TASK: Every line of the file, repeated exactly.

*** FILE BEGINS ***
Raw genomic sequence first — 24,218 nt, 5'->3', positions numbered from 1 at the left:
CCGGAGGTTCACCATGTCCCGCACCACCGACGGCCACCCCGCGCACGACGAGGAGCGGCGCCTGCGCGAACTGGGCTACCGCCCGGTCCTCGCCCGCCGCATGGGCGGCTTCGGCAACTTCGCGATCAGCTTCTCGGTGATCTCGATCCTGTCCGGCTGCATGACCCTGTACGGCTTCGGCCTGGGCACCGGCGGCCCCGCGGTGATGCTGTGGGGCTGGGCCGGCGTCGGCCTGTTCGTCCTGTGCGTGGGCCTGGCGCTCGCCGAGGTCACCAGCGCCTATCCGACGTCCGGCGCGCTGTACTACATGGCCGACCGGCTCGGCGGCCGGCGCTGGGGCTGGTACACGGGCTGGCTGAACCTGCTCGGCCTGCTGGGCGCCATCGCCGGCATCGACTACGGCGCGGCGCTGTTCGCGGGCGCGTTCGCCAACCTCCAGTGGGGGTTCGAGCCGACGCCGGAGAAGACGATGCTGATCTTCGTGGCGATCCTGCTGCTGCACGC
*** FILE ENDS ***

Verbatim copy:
Raw genomic sequence first — 24,218 nt, 5'->3', positions numbered from 1 at the left:
CCGGAGGTTCACCATGTCCCGCACCACCGACGGCCACCCCGCGCACGACGAGGAGCGGCGCCTGCGCGAACTGGGCTACCGCCCGGTCCTCGCCCGCCGCATGGGCGGCTTCGGCAACTTCGCGATCAGCTTCTCGGTGATCTCGATCCTGTCCGGCTGCATGACCCTGTACGGCTTCGGCCTGGGCACCGGCGGCCCCGCGGTGATGCTGTGGGGCTGGGCCGGCGTCGGCCTGTTCGTCCTGTGCGTGGGCCTGGCGCTCGCCGAGGTCACCAGCGCCTATCCGACGTCCGGCGCGCTGTACTACATGGCCGACCGGCTCGGCGGCCGGCGCTGGGGCTGGTACACGGGCTGGCTGAACCTGCTCGGCCTGCTGGGCGCCATCGCCGGCATCGACTACGGCGCGGCGCTGTTCGCGGGCGCGTTCGCCAACCTCCAGTGGGGGTTCGAGCCGACGCCGGAGAAGACGATGCTGATCTTCGTGGCGATCCTGCTGCTGCACGC